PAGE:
Where is the Samoan culture heading? Is it diminishing or thriving? Is it thriving if the language of the culture is endorsed by one school system, but abandoned by another? The very school system that has neglected the language is in the land of its origin.
I don't know what to make of this ironic and sad situation. Should I rejoice that Samoan students in New Zealand can learn the language at school while the children back in Samoa are drifting away from speaking Samoan?
Samoan in NZ
Samoan educators in New Zealand have succeeded in their efforts to include Samoan language in the school curriculum. Samoan is taught in all levels of New Zealand education system from pre-school through to tertiary. High school students are offered Samoan as a subject and sit NCEA level exams.
New Zealand born Samoan students have the chance to learn how to speak Samoan and learn about Samoan culture. This instils pride and interest for the Samoan culture among students. Samoan students also gain more confidence in their identity as Samoans when they speak in Samoan.
I’m excited to see this happen in the New Zealand education system. It gives young Samoans that want to learn and connect with their Samoan heritage that very opportunity. This enables young people to discover their identities as Samoan children and be proud of it!
Some parents don’t teach their children the Samoan language and traditions because they don't have the time. Whereas, other Samoan parents don't because they want to distance themselves from the Samoan way and live NZ lifestyles.
Having Samoan taught in schools and in tertiary education gives students the option of learning Samoan if they desire to.
Samoan in Samoa
In Samoa on the other hand, the opposite is happening. The use of Samoan language in school is discouraged or banned. Times when parents share Samoan stories, history and cultural practices with their children is eroding. Pride in Samoan language and the “fa’a Samoan” or the Samoan way is weakening.
The Samoa government have the view that young people should learn to speak English in schools. This way when children grow up and move overseas, they can assimilate and find employment. Then, families in Samoa await to receive money from their children working overseas. Well, that’s the theory at least.
So, students are taught in English at school and have been for some time. Teachers speak English to students in classrooms. Students speak mostly English to their peers at break times. The English language slowly crept its way into the village life over the decades.
Families used to ban English speaking from the village life. Therefore, Samoan people of my parents’ generation are fortunate to be fluent in Samoan language. However, in recent times families have become lenient.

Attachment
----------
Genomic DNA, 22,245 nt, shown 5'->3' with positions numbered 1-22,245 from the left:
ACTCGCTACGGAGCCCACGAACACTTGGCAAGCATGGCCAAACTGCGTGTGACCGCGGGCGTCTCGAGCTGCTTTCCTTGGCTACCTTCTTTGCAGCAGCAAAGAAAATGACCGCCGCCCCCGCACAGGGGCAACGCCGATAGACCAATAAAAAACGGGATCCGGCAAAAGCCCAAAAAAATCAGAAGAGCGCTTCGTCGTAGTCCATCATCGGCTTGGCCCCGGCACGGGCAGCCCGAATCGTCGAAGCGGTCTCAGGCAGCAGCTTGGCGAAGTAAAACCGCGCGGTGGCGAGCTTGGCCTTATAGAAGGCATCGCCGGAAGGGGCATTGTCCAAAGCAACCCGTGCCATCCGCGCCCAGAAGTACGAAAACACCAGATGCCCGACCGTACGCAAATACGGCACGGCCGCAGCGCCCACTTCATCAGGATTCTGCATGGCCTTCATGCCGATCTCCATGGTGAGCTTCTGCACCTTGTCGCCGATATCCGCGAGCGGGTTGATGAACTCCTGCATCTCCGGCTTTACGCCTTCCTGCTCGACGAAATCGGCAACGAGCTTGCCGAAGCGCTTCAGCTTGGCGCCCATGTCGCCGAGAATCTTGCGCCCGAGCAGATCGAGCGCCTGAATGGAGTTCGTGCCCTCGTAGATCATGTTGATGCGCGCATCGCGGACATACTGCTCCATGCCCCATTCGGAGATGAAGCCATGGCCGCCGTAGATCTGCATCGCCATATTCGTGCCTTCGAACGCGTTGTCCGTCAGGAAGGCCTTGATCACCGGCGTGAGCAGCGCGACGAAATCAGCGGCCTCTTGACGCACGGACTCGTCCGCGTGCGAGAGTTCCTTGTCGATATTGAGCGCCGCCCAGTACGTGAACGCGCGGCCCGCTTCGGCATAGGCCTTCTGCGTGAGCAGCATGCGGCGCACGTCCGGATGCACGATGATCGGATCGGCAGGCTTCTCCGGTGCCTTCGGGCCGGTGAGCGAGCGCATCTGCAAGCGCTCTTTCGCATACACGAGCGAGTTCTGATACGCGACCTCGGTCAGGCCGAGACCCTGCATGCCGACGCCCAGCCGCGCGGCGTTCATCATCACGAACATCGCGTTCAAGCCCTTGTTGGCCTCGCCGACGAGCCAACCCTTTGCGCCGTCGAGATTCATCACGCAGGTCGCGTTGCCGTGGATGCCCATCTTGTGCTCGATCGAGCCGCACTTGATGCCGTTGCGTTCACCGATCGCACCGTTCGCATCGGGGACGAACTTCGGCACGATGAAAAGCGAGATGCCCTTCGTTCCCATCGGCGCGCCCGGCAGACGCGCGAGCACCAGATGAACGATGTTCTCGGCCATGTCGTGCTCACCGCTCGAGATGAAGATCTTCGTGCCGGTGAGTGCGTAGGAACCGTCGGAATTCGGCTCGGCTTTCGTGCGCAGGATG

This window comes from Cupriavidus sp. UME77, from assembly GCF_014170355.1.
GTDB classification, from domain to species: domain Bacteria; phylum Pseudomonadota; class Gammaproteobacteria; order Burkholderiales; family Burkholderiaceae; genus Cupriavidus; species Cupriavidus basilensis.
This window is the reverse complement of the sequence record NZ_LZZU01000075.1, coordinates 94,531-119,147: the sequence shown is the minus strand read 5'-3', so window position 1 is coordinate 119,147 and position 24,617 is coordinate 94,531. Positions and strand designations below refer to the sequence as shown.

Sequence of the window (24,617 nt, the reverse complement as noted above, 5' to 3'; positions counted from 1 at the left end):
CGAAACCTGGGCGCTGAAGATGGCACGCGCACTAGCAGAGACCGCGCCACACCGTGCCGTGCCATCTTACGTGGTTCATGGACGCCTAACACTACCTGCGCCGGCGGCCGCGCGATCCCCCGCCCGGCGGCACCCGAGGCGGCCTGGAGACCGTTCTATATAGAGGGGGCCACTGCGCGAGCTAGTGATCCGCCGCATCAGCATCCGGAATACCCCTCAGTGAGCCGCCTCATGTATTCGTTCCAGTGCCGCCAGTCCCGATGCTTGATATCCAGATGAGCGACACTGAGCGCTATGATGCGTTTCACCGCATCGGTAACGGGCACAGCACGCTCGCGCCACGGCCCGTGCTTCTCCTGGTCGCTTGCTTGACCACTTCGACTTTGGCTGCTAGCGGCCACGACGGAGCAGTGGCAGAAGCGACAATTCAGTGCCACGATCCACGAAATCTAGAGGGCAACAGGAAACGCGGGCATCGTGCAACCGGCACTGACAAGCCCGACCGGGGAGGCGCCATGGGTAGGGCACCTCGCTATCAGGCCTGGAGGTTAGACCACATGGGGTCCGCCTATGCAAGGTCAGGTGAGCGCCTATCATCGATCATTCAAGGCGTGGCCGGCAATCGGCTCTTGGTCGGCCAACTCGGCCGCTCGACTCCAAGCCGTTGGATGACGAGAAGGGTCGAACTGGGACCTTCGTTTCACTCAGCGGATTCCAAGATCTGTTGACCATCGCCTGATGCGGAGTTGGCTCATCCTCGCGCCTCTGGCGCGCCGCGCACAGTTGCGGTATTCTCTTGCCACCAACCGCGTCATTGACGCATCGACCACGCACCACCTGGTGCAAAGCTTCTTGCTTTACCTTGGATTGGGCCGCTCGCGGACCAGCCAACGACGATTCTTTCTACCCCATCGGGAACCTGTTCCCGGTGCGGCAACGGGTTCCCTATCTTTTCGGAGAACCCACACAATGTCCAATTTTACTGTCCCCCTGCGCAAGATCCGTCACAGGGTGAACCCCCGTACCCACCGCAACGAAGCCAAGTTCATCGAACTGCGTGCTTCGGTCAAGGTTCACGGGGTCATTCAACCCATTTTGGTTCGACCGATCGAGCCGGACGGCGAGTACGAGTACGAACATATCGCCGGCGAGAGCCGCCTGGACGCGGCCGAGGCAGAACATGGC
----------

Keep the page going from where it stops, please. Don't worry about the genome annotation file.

Now, the sounds of bilingual talk linger inside a home in Samoa. The conversations between the kids are in English and the conversations between the adults are in Samoan. Then there is a mixture of Samoan and English when older generations speak with young people.
The less Samoan young people speak, the more their pride in Samoan culture diminishes. When young people lose interest in learning the culture, the culture becomes at risk of destruction. Especially when parents are not making time to educate their young people.
How will the language and traditions be carried on to the generations to come? Will it be left to Samoans that are outside to come teach those inside Samoa…
The funniest thing about all this is, as my mum pointed out to me, is when NZ students who have learned Samoan meet students in Samoa. Students from New Zealand look forward to conversing in Samoan with young people when they visit Samoa. However, they come to meet young people that can speak English.
I experienced this when my family went to Samoa in 2016. We stayed at the house where my dad grew up in. My uncle lives there with his young children. We were surprised by his children and other children we met around Samoa that could fluently speak in English.
I thought that I would have trouble communicating with the locals because the amount of Samoan I know wouldn’t be enough. However, many of my cousins, aunties and uncles could speak to me in Samoan and in some English. I only felt a language barrier between me and the older family members.
“La’u Samoa pele” – My dear Samoa
I am concerned. I’m concerned that this beautiful language and culture is diminishing in its own land. The Samoan language and some traditions may still survive abroad, and Samoan pride scattered around the world. However I beg, please keep the Samoan identity in the beautiful island of Samoa.
Manuele Teofilo lives in South Auckland with his parents and siblings. He has graduated from the University of Auckland with a Bachelor of Human Services and plans to work in the disability sector. He enjoys getting around in his electric wheelchair and having fun with people.
Manuele Teofilo lives in South Auckland with his parents and siblings. He has graduated from the University of Auckland with a Bachelor of Human Service. Now, he works at Elevate Christian Disability Trust. He enjoys getting around in his electric wheelchair and having fun with people.